Gene Feher is 'honored' to be honorary chair for Relay for Life 2014

“Cancer” is Gene Feher’s least favorite word in the English language and he is certain that countless millions share this sentiment.

Gene is now 66 years old, and cancer has been part of his life since the age of 12, when his mother was diagnosed at the age of 40 with breast cancer. She lived for seven more years and died at the age of 47. Fifteen years later, Gene’s father was diagnosed with lung cancer at age 63 and died soon after.

Cancer — the word makes people shudder with fear when a physician says it to them. Gene heard the word spoken to him five and a half years ago. Frozen in fear, it just didn’t compute.

“Impossible! Not me. He must mean something else. This can’t be happening.” These thoughts, he recalled, raced through his head in that moment.

However, for Gene, reality set in and gave him a needed push forward.

“I remember thinking, what now? What course of action?” he said.

Gene is one of the lucky ones. His bladder cancer was caught early and his surgery and treatments were successful.

Now cancer-free, Gene continues to do whatever he can to raise funds for research and awareness of this horrible disease. When Gene was diagnosed, he discovered Relay for Life here in Wilton. As part of a group of cancer survivors, their families and friends, doing their part in an endeavor that makes a difference in life, he didn’t feel so alone.

“There wasn’t time for self-pity,” he says. “My wife, Irene, and I just joined in and moved forward to help with the cure. It has been uplifting and a way to continue my small contribution to this cause.”

As a long-standing member of the Wilton Volunteer Ambulance Corps (WVAC), Gene formed a team with his fellow EMTs from WVAC. For the past five years, the WVAC team, “Wilton EMS — Everyone Must Survive,” has donated its efforts to raising funds for Wilton Relay for Life.

“We have raised funds online and given our time by running the concession stand at Relay to further raise money,” he said recently. “Since we started this team, I am proud to say that we have raised more than $25,000 toward cancer research. It does make a difference.”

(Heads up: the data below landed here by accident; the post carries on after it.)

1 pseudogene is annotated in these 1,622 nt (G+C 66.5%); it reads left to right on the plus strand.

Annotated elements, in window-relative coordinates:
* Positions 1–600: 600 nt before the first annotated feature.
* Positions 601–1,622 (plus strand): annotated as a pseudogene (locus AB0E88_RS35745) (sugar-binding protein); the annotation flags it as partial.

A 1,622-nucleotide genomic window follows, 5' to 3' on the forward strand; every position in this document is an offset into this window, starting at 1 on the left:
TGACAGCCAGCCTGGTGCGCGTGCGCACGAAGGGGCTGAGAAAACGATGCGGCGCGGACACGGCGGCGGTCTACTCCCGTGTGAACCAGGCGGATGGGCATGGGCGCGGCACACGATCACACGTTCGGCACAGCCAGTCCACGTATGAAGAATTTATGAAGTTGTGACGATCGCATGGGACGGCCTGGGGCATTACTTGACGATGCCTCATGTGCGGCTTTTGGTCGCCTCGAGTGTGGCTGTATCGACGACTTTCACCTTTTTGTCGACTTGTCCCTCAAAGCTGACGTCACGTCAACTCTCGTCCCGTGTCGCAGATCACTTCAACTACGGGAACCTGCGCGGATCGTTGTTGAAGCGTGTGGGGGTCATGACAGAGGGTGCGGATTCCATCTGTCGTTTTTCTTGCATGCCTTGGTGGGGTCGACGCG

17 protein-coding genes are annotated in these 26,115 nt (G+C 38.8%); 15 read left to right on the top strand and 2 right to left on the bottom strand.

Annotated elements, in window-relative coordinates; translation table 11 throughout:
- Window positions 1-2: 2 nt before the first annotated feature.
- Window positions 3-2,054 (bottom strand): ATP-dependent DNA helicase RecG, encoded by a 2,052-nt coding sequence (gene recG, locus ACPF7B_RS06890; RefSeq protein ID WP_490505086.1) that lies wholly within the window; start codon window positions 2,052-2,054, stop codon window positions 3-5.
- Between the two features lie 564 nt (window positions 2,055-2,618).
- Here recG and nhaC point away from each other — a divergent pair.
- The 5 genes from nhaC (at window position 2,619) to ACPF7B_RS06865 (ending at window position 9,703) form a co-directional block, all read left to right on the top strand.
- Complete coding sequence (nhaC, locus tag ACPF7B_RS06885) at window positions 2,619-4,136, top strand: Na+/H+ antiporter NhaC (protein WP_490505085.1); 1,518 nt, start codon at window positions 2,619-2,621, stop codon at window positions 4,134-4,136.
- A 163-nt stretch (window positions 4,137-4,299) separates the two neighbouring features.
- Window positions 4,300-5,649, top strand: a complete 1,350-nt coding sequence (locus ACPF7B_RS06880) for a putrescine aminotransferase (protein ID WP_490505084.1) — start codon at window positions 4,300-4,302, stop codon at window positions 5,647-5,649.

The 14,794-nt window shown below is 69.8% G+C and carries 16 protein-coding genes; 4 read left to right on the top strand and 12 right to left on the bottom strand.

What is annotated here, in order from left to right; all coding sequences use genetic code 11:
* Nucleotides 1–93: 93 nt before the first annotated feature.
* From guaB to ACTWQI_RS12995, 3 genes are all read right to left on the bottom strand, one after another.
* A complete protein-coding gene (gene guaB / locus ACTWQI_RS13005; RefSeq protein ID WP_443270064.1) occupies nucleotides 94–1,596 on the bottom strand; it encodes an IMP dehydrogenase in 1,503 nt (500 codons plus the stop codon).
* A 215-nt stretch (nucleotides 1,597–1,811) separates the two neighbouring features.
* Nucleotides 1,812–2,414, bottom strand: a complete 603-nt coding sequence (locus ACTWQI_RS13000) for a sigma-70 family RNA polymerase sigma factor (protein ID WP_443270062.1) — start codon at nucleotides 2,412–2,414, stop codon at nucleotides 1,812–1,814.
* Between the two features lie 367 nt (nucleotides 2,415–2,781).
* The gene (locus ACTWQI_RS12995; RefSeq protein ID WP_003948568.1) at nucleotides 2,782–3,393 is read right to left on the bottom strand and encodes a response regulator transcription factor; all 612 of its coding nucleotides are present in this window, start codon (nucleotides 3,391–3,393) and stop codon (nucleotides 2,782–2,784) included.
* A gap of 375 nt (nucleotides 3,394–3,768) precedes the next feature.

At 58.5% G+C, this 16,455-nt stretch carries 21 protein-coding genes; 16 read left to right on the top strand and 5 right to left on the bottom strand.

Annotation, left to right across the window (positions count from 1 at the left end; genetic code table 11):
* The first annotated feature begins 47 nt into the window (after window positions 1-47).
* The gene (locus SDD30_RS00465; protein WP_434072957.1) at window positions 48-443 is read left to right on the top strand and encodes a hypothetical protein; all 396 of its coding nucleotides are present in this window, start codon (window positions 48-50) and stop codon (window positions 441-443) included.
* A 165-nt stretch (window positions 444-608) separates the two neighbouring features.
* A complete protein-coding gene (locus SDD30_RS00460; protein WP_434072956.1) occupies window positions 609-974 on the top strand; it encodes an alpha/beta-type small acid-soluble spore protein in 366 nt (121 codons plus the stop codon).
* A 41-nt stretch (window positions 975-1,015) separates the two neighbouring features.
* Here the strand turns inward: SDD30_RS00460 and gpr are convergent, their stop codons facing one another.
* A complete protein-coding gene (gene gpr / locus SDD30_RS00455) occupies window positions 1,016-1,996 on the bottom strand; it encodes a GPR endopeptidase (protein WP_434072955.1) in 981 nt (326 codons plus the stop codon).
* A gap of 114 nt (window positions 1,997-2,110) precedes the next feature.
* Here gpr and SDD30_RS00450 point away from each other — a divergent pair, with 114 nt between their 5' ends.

When Gene looks back, he believes if the kind of treatment and knowledge available today existed when his mother was diagnosed, she would have led a normal life and his father would have survived a lot longer, too.

But there are other special people in Gene’s life who also drive his passion to find a cure — his daughter, Tara, and his first grandchild, Zachary.

“Perhaps I won’t see a cure for cancer in my lifetime, but I hope that one day my children and grandchildren may live in a world without cancer,” he said. “My drive to beat my own cancer was based on a wish — to be alive to be a grandfather and continue to be there for my children. I am truly blessed to be able to say that this is now a reality and I am grateful for every moment with them.

“I am truly honored to have been named honorary chair for this year’s Wilton Relay for Life,” he added. “I accept it in memory of my parents, in hope for my children and grandchildren and in gratitude for the Relay participants here in Wilton who give of themselves selflessly for this cause.”

Relay will be held from Saturday, May 31, to Sunday, June 1. For information about the event, to register or to join a team, visit www.relayforlife.org and search “Wilton.”

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